June 2, 2005
-- Jim Foorman
"Now my own suspicion is that the Universe is not only queerer than we suppose, but queerer than we can suppose." This quote from scientist J. B. S. Haldane came to mind at a recent meeting of the Martin Marty Center Advisory Board, as we discussed whether the articles published in this journal are sufficiently diverse.
The conversation moved from the usual "horizontal" considerations of right vs. left, liberal vs. conservative, fundamentalist vs. interpretive, to topics that lie more on the "diagonal," such as existence, meaning, and knowledge. I characterize these topics as diagonal because they accommodate compelling positions that are not necessarily antithetical, and often they intersect the horizontal themes more commonly discussed in Sightings. At the meeting, we asked whether Sightings should entertain some disparate voices on the subjects of what we're doing here, how we got here, what it means, and what we might comprehend about any of it.
The modern tendency is to leave out the diagonal when considering the horizontal, and vice versa. Note, for example, the widespread reluctance to grant science any jurisdiction over considerations of theology, and the reverse. But theology is inflected by prevailing perceptions of phenomena; agree with him or not, Darwin has influenced public conceptions of the relation of people to God (or to ultimate concerns) more powerfully than any theologian in the last 150 years.
Science informs us that the universe might have started from a tiny filament of vibrating energy/matter about 13.7 billion years ago, and that life on this planet life began sometime before 4 billion years ago. The rudiments of humanity were assembled about 3.9 billion years back, according to biologist Lynn Margulis, from the symbiotic mergers of "postbacterial cells with erotic habits anticipating our own." Echoing Walker Percy, we might now ask, "What are we -- erotic bacterial progeny -- doing here, slack jawed, at 2 p.m. on a Sunday afternoon, trying to get the upper hand on our constituent bacteria?"
Are inquiries along these lines within the domain of science, or are they best left to religion and its relatives -- poetry, philosophy, and history? Lately, there's been some hankering after a resolution of these different perspectives, as, for example, in Edward O. Wilson's book, Consilience, and Charles H. Townes's Wall Street Journal article "Our Special Universe" (Friday, March 11, 2005). Both of these argue that religion and science are different ways of looking at the same existence.
That proposition is appealing, but perhaps too much so. We ought to consider the possibility that religion and science aren't just different modes of approach -- that we live among jagged fragments that cannot be joined by even the most acute imagination. Contemplation and interrogation of these conundra are worth the while of Sightings.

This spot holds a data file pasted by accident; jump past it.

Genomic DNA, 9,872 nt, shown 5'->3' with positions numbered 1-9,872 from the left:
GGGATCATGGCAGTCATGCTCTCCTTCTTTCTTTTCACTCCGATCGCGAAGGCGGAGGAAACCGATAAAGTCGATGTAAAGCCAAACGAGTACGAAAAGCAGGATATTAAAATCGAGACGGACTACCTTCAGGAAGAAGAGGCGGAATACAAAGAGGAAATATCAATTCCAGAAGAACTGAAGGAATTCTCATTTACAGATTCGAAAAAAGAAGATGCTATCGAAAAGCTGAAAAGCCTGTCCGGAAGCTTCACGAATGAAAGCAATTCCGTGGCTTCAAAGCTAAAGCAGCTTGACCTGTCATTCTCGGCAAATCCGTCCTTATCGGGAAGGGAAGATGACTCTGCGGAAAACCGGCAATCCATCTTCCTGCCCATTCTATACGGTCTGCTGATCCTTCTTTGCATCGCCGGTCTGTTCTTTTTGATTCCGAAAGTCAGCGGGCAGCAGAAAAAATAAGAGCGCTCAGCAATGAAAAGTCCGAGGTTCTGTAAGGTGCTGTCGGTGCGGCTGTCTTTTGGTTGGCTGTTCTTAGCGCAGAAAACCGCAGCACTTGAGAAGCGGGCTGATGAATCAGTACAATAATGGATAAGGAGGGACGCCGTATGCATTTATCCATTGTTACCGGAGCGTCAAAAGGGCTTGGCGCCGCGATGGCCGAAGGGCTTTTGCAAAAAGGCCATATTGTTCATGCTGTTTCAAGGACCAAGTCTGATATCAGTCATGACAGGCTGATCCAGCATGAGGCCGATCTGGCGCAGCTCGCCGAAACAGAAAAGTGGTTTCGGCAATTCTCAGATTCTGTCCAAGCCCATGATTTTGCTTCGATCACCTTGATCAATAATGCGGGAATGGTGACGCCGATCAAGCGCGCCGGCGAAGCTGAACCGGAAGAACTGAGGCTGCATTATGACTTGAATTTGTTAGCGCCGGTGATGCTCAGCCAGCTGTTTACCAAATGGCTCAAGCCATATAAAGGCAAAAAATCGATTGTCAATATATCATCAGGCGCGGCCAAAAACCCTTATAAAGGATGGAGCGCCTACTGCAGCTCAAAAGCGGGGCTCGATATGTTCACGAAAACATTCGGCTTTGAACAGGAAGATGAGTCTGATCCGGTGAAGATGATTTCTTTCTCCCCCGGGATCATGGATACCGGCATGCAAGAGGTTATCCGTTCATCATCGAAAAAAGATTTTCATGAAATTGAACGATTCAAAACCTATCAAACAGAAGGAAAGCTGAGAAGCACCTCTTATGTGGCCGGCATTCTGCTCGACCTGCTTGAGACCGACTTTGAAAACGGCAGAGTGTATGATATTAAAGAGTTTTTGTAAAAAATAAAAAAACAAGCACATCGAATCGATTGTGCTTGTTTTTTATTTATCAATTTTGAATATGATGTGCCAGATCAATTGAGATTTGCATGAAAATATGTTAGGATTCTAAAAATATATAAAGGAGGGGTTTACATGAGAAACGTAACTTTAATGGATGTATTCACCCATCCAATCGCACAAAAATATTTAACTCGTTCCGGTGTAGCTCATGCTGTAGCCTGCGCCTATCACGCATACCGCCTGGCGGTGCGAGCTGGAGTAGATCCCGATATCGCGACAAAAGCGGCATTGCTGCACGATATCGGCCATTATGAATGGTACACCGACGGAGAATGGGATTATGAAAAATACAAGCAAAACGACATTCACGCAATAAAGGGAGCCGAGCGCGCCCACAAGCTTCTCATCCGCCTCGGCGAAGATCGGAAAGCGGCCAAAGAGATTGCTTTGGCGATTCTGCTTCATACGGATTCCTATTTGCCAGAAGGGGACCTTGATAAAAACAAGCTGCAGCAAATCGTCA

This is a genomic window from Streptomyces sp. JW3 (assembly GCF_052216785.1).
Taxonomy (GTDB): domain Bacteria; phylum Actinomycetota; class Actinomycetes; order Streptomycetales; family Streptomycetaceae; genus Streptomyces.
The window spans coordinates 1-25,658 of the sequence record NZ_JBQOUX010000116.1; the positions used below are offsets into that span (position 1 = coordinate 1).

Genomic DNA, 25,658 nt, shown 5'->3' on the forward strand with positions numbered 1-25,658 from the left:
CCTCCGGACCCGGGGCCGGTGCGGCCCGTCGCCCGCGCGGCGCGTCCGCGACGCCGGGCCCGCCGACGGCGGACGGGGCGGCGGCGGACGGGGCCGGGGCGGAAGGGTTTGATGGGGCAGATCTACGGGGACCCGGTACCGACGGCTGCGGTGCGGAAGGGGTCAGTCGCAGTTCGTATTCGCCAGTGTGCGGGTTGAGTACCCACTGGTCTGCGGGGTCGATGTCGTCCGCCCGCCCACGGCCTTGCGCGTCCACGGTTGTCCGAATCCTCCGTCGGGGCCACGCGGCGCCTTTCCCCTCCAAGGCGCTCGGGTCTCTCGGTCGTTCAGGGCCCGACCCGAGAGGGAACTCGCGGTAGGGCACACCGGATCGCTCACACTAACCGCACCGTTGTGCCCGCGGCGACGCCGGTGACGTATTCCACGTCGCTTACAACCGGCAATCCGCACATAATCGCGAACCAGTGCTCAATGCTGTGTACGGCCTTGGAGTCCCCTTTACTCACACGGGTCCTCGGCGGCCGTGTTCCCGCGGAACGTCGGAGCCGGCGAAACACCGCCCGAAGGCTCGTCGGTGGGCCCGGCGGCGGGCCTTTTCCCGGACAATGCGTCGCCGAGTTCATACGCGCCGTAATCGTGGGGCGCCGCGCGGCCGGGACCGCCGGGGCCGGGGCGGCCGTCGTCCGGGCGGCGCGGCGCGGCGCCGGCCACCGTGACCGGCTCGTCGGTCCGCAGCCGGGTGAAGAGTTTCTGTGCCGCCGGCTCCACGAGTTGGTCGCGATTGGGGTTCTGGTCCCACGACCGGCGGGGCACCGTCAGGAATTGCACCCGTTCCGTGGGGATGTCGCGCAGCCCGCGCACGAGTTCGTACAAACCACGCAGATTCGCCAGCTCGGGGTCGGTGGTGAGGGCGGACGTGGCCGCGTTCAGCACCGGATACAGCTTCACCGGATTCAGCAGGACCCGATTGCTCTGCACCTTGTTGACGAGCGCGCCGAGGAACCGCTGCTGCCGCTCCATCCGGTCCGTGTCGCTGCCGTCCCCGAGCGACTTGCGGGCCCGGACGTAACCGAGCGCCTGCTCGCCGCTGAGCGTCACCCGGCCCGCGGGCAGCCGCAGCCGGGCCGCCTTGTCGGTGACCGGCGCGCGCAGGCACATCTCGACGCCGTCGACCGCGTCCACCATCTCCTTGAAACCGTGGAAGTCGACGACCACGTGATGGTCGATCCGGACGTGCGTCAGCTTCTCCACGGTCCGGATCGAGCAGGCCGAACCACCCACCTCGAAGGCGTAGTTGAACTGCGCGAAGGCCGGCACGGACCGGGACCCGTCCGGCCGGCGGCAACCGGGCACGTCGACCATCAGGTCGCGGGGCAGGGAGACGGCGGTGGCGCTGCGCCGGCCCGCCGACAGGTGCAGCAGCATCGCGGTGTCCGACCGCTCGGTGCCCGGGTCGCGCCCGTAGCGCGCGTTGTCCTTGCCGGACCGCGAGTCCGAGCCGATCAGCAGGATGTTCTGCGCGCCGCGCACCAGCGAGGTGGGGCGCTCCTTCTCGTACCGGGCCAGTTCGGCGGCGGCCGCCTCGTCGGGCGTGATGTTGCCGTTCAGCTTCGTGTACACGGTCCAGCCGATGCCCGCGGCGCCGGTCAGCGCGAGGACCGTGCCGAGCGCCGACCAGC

So I recommend that Sightings invite commentary on the subject I've touched upon here, and on other root subjects bearing on the nature of our existence, what we know about it, and what it means. Some other such subjects and questions that come to mind are:
-- The Jewish and Christian idea of a universe unfolding over time vs. speculative, cosmological investigations into the possibility of parallel or multiple universes (that might grow out of one another, but are comprised by a spaceless eternity).
-- The limits of logic and human imagination, and the religious impulse to surmount those limitations, or to subvert them as an absolute constraint on human perception.
-- The difficulty, or impossibility, of conceptualizing nothingness and infinity.
-- Is existence fundamentally unified or fragmented -- or is the very question the result of inadequate terminology? Some contemporary religious thought seems to yearn for a natural state that is unified; the scientific search for a "grand unified theory" that reconciles relativity, quantum mechanics, and gravity might spring from a similar urge. Where do complexity theory, emerging phenomena, and the like fit in?
-- Is consciousness only material and mechanical, or is it a quality that exists distinct from its constituent parts? If the latter, is it limited to the subjective -- each to his own -- and otherwise illusory, except as a material phenomenon? What if one part of my individual subjective consciousness reflects on another part (for example, in the exercise of conscience)? Is the part reflected on illusory?
Some readers may consider this list just a catalog of popular science or philosophy topics, well covered in the New York Times and numerous excellent books and articles -- or too likely to attract facile introspections. But they are part of the public domain, and therefore warrant rigorous, provocative, and perhaps even disturbing, treatment by a journal considering religion in the public sphere. I may be wrong, but I think Augustine and Anselm would agree.
Jim Foorman is a member of the Martin Marty Center Advisory Board.